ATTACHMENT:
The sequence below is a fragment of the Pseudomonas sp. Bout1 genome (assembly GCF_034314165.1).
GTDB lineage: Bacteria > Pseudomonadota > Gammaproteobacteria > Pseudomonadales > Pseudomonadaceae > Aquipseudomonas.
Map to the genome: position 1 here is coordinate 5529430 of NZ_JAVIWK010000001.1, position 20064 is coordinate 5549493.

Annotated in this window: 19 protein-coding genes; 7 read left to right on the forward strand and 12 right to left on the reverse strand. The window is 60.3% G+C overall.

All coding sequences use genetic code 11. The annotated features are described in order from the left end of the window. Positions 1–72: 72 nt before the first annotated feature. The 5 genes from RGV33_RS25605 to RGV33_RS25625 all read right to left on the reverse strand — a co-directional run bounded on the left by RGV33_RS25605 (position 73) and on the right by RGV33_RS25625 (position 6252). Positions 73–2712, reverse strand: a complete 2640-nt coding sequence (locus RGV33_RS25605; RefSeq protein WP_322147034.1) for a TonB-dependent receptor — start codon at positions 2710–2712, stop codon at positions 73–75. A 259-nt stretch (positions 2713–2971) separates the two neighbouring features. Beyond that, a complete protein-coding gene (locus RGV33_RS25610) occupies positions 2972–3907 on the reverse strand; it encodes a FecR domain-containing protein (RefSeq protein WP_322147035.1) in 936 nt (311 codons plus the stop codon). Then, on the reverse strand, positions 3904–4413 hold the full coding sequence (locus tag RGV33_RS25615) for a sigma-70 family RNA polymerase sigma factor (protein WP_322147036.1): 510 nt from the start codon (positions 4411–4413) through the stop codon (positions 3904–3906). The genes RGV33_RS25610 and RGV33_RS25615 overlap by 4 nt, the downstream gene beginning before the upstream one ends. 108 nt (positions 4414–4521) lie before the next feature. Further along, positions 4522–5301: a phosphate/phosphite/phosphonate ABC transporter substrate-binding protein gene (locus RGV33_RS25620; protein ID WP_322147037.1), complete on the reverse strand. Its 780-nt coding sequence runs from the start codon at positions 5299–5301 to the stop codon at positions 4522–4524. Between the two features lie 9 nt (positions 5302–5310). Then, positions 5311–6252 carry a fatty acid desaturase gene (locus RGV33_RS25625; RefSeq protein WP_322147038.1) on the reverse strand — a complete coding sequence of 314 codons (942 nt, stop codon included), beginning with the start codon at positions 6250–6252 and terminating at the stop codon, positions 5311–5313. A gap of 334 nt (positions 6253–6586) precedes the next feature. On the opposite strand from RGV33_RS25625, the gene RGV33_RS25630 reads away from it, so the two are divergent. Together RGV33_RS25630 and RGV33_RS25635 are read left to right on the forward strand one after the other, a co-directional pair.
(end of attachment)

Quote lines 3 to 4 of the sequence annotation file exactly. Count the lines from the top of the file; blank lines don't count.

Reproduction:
Map to the genome: position 1 here is coordinate 5529430 of NZ_JAVIWK010000001.1, position 20064 is coordinate 5549493.

Annotated in this window: 19 protein-coding genes; 7 read left to right on the forward strand and 12 right to left on the reverse strand. The window is 60.3% G+C overall.